Average: Athletics, Intimidation, Lore, Scholarship
Fair: Alertness, Discipline, 
Good: Endurance, Fists
Great: Might
Powers/Stunts: Psychometry (-1), Human Form (+1), Inhuman Strength (-2), Supernatural Recovery (-2), Supernatural Toughness (-2), The Catch (Magic, +2)

I'm trying to give an implied background that the player can fill in the details from. The goal here was to create a supernatural investigator that has been pulled through time and moved from city to city. Whatever city he would call home, he would be a part of it and unable to leave. Waking when needed and returning to sleep. Over time their number dwindling. He would also be a powerhouse, able to change into a stone wrecking machine when needed.

High Concept: Fast-Talking Street Rat
Trouble: "It seemed like a good idea at the time!"
Background: Hidden Talents
Rising Conflict: Old Debts, Repaid with Interest
Your Story: Sharp Eyes, Sharp Tongue
Guest Star: "I've never been in a tight spot I couldn't get out of."
Guest Star: Semi-Charmed Life
Average: Empathy, Investigation, Presence, Weaponry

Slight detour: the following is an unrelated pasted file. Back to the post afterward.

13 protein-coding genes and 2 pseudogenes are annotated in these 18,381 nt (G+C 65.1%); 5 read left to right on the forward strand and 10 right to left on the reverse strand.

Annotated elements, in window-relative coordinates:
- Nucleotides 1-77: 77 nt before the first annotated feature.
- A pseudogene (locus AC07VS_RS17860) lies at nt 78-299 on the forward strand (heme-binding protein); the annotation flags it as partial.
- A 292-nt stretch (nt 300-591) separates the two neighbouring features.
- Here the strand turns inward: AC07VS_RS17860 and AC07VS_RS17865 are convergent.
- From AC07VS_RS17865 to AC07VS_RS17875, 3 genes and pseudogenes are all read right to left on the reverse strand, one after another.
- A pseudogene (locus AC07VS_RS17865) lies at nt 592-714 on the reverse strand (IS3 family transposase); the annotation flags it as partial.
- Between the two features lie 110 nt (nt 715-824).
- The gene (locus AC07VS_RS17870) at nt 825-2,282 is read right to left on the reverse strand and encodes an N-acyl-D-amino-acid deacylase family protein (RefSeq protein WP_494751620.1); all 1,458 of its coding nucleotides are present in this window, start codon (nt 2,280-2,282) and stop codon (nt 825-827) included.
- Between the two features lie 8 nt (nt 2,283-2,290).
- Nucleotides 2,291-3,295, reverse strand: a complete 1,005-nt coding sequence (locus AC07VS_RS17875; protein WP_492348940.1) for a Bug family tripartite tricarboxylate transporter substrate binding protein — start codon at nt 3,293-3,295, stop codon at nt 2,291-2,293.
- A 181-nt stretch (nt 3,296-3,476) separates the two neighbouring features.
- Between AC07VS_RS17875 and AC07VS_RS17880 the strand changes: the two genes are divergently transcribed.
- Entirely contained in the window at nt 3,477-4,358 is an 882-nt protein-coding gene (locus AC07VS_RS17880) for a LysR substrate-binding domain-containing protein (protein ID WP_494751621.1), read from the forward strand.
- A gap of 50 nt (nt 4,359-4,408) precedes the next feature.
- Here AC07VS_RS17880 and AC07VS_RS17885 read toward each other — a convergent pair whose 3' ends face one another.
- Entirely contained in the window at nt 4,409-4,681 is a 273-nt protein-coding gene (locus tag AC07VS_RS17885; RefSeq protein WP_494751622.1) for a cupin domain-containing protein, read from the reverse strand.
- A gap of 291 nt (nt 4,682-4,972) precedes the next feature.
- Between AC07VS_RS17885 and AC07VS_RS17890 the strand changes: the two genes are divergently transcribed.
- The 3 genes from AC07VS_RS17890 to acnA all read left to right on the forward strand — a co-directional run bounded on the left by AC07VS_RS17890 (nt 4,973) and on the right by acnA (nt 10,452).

Fair: Alertness, Burglary, Stealth
Good: Contacts, Rapport
Great: Deceit
Powers/Stunts: Ear to the Ground, I Know Just the Guy, Pick-Pocket, Takes One to Know One

Again, I was trying to give an implied background and letting the player decide what this all actually means. My biggest goal here was to give some very useful Aspects since that is a mortal's primary advantage - Fate Points. She has some good stunts and maintains a reasonable Refresh of 4. 


  1. Good campaign idea! I like the game concept so far. Do you intend to have post the results? I got a chance to sit in on a London- based campaign, and I was very impressed with how the fate system manages itself. I was also extremely entertained by just the reading of the sourcebooks, especially the commentaries on the sidebars.